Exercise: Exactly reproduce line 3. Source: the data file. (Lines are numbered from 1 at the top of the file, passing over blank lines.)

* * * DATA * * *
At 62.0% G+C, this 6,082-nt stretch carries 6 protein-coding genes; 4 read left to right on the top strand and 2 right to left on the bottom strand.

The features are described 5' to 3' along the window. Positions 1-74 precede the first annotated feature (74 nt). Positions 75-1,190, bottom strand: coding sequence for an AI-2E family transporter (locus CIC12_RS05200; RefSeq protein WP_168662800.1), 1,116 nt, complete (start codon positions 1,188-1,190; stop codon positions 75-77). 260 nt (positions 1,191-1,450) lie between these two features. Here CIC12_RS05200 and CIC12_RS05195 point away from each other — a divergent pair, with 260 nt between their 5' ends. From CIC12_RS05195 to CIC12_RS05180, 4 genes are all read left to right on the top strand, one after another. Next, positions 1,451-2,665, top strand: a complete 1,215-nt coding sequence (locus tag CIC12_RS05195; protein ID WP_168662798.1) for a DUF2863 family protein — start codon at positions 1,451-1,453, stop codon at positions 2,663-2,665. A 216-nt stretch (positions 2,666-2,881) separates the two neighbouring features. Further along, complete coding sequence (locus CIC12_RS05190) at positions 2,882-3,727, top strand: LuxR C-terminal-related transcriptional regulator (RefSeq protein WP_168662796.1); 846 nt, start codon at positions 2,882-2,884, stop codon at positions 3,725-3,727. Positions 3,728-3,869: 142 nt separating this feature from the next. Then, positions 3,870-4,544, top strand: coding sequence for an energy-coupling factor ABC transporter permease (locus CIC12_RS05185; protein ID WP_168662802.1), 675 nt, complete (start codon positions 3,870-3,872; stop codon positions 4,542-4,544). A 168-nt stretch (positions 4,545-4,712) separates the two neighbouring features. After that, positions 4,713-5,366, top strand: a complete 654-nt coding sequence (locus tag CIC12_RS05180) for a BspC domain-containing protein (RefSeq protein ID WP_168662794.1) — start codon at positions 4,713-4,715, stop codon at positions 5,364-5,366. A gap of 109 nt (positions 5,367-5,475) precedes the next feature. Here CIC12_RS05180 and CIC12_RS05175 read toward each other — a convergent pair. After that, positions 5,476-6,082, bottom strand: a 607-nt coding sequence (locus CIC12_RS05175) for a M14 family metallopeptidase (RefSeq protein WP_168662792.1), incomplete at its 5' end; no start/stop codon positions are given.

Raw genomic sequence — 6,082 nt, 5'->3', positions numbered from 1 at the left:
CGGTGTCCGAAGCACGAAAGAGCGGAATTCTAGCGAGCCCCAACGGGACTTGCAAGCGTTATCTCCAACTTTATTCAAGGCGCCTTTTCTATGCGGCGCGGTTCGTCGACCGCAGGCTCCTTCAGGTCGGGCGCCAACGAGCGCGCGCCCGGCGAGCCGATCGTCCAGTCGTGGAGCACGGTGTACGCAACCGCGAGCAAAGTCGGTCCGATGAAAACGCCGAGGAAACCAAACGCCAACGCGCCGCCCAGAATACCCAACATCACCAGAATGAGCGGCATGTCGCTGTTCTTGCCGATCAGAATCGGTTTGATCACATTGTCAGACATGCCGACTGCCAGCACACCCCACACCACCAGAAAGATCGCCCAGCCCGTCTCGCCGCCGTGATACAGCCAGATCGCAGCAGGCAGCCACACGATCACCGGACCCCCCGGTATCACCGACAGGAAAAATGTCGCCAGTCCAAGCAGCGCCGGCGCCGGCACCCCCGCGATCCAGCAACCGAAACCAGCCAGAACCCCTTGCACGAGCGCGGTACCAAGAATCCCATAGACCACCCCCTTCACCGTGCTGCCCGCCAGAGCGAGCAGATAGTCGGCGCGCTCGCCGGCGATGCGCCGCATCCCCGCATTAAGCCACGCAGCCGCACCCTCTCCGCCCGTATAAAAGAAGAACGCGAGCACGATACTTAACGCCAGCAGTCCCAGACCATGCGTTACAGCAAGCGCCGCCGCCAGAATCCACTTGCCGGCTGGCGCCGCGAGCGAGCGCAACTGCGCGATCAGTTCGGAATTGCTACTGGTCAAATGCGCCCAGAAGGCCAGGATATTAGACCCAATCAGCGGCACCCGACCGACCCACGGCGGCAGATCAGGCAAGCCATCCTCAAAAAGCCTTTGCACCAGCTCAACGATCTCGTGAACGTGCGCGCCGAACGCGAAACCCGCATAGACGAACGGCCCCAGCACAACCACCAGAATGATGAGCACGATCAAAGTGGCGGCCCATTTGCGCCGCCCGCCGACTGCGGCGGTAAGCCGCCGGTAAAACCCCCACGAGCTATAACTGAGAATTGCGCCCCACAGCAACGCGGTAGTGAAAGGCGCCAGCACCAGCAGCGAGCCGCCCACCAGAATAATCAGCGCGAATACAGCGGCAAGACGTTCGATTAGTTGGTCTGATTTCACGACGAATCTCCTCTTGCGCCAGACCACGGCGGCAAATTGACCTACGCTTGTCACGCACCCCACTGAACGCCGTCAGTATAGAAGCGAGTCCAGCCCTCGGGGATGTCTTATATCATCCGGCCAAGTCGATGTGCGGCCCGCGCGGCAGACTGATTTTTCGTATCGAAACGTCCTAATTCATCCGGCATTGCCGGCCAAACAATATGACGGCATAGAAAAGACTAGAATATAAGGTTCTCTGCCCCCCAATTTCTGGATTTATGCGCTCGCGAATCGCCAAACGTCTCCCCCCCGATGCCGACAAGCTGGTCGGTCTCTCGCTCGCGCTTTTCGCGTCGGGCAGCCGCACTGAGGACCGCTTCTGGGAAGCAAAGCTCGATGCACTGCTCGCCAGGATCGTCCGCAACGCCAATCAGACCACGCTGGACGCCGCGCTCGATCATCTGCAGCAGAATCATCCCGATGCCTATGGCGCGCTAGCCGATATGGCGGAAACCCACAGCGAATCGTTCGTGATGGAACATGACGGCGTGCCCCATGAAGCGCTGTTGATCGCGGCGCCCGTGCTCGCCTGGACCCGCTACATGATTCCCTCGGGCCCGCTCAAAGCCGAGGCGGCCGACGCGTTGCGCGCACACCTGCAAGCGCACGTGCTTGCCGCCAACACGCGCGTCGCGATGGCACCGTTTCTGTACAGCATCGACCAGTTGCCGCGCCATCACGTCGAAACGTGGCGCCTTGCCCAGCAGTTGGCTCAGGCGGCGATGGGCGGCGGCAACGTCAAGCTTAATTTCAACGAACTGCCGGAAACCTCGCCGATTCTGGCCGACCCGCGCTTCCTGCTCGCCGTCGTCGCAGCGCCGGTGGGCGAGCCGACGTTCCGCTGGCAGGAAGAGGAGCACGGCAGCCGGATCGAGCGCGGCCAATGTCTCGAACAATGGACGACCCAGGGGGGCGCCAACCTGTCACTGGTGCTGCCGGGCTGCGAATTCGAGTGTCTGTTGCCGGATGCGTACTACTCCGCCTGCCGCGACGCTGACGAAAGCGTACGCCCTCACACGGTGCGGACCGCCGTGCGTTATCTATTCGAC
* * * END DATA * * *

Raw genomic sequence — 6,082 nt, 5'->3', positions numbered from 1 at the left: